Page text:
Sunday, August 17, 2014

Spanish Food

Let me interrupt my talking about our wonderful events, with a short explanation of a major part of the culture. The food. It's one of the things people seem to be curious about. I'll start by explaining that Spain is on the Balearic Sea, closer to the Mediterranean than you might think, so the food is very fresh, and a lot, and I mean a lot, of olive oil is used.

It may have been that my host family was just really healthy, but I didn't find the food served at the house to be all that much different from the food that my family normally eats at home. Healthy food seems to be somewhat universal in that a lot of fruits and vegetables were served, along with grilled meats. I say meats because we had dinners ranging from chicken, to white fish, to chicken burgers, to octopus.

One major difference was that in Spain, bread is served with every meal. Except breakfast, they eat little to no breakfast. At no point is bread eaten plain, there is always something to dip it in, whether it's olive oil, or the juices from the rest of the food. A native Spaniard never eats dry bread.

In an earlier post I mentioned that my host mother made me bocadillos, so let me explain what those are. Basically, they're sandwiches.  But they look like this:

Imagen: Eugeni Pons. Bocadillo de butifarra con judías de Fastvínic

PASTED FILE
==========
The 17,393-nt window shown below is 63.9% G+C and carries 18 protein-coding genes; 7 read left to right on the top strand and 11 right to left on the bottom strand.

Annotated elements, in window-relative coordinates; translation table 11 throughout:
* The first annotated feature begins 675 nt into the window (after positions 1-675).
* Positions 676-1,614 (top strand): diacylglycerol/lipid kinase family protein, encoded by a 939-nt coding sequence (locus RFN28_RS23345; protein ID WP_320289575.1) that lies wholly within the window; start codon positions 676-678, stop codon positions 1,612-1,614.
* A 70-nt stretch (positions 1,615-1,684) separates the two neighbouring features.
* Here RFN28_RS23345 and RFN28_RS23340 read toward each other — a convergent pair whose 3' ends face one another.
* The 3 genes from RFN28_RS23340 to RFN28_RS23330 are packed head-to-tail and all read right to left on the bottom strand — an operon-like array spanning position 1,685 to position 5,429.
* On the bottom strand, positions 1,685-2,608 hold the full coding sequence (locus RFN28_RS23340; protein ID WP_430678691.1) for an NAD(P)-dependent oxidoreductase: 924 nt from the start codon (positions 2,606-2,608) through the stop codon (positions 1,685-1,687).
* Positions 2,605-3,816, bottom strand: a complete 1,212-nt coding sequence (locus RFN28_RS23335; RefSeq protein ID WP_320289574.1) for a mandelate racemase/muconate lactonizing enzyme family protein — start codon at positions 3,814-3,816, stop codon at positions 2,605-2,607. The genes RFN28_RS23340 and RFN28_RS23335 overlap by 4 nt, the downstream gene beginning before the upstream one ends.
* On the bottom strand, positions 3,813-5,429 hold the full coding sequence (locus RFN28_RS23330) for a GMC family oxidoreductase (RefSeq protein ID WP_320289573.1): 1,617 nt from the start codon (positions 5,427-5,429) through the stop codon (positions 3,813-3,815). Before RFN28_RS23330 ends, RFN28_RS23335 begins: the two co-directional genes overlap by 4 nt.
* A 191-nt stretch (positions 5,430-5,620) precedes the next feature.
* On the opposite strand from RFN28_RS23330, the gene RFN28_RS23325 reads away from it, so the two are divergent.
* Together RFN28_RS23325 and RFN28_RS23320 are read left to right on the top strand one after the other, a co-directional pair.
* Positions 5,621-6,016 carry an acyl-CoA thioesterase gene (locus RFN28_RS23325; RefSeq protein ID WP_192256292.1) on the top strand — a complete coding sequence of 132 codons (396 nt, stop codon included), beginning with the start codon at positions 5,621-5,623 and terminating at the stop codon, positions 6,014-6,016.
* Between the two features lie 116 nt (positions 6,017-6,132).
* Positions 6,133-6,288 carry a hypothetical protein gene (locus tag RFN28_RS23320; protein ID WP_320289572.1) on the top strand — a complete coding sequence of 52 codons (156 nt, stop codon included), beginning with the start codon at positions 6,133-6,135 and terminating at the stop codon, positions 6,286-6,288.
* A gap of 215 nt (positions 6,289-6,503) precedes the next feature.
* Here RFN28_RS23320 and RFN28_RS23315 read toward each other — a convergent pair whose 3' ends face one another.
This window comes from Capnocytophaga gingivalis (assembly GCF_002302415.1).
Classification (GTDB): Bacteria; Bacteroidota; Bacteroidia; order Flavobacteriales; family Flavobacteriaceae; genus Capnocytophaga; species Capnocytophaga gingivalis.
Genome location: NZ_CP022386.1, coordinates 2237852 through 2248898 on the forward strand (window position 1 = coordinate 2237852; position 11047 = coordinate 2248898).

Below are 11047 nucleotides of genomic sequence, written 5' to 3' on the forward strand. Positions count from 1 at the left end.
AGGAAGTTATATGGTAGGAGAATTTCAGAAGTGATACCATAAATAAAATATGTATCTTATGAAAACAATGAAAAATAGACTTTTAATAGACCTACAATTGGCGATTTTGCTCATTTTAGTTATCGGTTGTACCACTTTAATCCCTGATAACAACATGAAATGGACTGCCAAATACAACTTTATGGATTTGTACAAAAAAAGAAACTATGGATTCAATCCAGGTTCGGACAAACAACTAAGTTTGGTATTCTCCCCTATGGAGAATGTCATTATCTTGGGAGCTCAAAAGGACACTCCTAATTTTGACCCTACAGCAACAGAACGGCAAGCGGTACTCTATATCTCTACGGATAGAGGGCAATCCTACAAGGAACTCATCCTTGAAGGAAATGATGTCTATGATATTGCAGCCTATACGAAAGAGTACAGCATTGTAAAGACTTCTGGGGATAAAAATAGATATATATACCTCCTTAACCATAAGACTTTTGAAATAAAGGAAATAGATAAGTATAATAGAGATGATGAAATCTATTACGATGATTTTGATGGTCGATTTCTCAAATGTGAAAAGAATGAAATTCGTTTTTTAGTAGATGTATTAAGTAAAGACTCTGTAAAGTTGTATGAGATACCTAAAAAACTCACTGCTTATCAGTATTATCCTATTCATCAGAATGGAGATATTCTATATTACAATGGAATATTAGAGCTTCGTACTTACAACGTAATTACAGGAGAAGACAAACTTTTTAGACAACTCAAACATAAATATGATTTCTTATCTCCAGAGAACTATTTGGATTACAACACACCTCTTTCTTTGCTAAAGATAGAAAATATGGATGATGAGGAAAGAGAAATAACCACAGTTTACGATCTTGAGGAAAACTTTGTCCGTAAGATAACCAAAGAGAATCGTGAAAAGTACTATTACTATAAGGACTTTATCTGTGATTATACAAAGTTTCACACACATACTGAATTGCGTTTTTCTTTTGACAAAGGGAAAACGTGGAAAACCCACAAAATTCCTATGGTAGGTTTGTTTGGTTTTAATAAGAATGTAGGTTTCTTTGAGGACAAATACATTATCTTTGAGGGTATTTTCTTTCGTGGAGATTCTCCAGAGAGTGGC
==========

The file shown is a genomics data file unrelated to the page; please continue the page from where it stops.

At least, mine normally did. The sausage and egg, or tuna and egg were my favorite. Although there was also some kind of tomato, chili that I sometimes got which I also loved. Because of my class schedule I got a bocadillo almost everyday. The rest of the time my madre would give me a tupperware container full of something from the night before or other left-overs. The main meal was lunch, or "comida" which is served around 2:30, when I had class. So I had to pack one everyday.

There are a lot of interesting food in Valencia, which I'll talk about in a couple later posts. One about a cooking class that I was able to be a part of, and another about an excursion for my culture class. If you have any questions before then I will definitely answer them to the best of my abilities.

Saturday, August 2, 2014

Old Valencia

One of the perks of being on a college trip abroad, is that the program gives us plenty of time to figure out the city alone. But, they also take us on little trips that allow us to be tourists every once in a while. Peñíscula was one thing, but early on in our trip we were able to take a walking tour of the older parts of Valencia (where we are usually trying to blend in as students, not stick out as tourists).

Everyone going on the tour met outside of the cathedral, La Catedral de Santo Cáliz, and waited for our lovely guide Paul.

A lot of the conversation was about the architecture and the different forms of construction.  I myself, being in school for civil engineering, found it to be extremely interesting. Especially when we looked at the historical events and happenings that caused the changes in design.

Since this was an opportunity to be a tourist, of course I took a lot of pictures. Here are some more.

We walked around the cathedral, and then over to the Lonja, which used to be the silk market, where I found this window. Finally, we ended up at the train station, and that concluded our tour.